Let me tell you a funny story that I heard about the train station in Rome:
Once upon a time, there were two travelers in the Roma Termini who were on their way back from a long day in Pompeii, and they were changing from the cross-country trains to the metro. They had passed through that same station earlier that day, and one of the travelers noticed that the path they took through the station seemed unnecessarily long. However, he also noticed that there was another path they could take through the station, which seemed as though it would reduce their walking distance by hundreds of meters. When this first traveler suggested that they take a different route through the station, the second traveler said she didn't want to take the risk that an alternate path might take them too far out of their way. The first traveler said that he was 99% sure that his suggested route was shorter, but he couldn't guarantee his suggestion with 100% certainty, so the second traveler wouldn't yield.
Unbeknownst to the first traveler, the second traveler had an ulterior motive for her unwavering skepticism: they had been traveling all day in the hot sun, and she needed to use the little traveler's room, so she didn't want to waste a bunch of time wandering through a train station if the first traveler was mistaken. However, the second traveler didn't say that she needed to use the little traveler's room, so the second traveler seemed to the first traveler like she was being overly difficult for no discernible reason, while the first traveler probably seemed to the second traveler like he was being an insensitive schmuck.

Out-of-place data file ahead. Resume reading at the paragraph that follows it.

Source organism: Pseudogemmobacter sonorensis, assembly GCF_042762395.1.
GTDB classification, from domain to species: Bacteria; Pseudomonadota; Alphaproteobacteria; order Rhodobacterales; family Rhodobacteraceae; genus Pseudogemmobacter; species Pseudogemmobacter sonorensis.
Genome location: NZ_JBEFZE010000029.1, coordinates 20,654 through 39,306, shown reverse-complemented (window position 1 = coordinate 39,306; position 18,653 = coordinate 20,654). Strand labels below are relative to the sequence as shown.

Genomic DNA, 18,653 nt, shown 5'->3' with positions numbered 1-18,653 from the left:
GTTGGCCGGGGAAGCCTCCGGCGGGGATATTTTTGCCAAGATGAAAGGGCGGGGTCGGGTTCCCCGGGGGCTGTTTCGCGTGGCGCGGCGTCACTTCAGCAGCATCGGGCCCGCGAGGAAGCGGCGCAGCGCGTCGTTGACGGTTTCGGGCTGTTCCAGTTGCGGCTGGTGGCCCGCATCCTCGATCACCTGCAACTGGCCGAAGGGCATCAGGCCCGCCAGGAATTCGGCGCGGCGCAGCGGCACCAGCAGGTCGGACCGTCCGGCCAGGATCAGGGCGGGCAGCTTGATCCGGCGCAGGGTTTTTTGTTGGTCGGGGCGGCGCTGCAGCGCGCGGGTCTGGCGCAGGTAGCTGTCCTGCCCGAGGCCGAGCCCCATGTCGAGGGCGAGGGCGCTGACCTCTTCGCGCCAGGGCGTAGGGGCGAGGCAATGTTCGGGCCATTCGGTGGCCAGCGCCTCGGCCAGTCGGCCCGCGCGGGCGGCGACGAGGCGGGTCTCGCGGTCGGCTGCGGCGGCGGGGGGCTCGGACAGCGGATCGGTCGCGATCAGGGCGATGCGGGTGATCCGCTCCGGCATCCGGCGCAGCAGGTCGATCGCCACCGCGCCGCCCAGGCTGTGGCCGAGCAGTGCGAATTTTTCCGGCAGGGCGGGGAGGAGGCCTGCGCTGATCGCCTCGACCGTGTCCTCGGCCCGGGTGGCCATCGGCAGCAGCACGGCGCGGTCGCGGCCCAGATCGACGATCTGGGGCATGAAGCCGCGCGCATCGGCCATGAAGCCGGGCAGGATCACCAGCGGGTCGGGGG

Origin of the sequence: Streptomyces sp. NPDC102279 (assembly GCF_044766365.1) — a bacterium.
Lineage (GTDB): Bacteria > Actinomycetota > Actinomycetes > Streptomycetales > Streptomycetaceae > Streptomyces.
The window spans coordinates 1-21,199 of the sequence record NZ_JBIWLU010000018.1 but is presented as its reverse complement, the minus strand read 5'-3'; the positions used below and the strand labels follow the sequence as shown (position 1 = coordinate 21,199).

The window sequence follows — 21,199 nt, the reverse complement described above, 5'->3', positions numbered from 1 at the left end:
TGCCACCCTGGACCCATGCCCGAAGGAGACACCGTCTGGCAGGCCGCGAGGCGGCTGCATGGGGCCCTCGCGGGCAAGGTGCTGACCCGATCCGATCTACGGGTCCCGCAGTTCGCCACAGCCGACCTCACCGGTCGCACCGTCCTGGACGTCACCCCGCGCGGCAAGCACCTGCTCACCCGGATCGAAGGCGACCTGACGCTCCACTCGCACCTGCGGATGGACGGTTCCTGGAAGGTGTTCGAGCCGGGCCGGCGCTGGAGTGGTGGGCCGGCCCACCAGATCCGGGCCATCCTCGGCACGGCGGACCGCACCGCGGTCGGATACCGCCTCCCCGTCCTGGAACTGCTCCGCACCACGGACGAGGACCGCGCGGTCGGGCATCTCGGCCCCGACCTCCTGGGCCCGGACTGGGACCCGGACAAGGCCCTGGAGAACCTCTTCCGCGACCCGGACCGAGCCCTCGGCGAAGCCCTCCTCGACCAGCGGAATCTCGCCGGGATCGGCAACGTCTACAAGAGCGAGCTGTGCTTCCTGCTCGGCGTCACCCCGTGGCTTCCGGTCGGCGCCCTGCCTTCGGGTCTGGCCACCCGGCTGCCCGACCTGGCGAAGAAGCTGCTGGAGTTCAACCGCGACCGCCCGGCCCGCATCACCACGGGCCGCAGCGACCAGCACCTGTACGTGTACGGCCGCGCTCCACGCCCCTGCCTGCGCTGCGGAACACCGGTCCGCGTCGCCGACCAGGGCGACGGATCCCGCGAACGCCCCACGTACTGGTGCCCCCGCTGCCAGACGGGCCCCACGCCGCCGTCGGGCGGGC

With a not-so-subtle tone of exasperation, the second traveler told the first traveler something like, "You can do whatever you want, but I'm going to follow the route that we used earlier." The first traveler took the second traveler's statement as a challenge, so he left to pursue his shorter path through the station - which worked out exactly as he had expected - and because he was also more than a little exasperated with the second traveler, he boarded the metro without the second traveler.
The first traveler pouted all the way back to his hotel, where he arrived around a half hour before the second traveler. However, the reason why the second traveler arrived later wasn't because she needed to use the little traveler's room; she boarded a different metro car because she had the first traveler's metro pass, and she spent that half hour unsuccessfully searching the metro station in a desperate attempt to find the first traveler, which delayed her departure. However, unbeknownst to the second traveler, the first traveler had put aside his sulking long enough to buy a one-way ticket on the metro to get back to their hotel.
The moral of this little tale? Don't be so secretive when you need something, and don't act like an insensitive schmuck when your traveling companion doesn't agree with you.
Nothing in that story has anything to do with my wife's and my recent journey to Rome, of course. We always made it safely back to our hotel. Perhaps we arrived together. Perhaps we didn't. Perhaps one of us arrived a half-hour after the other, but that doesn't mean anything, does it?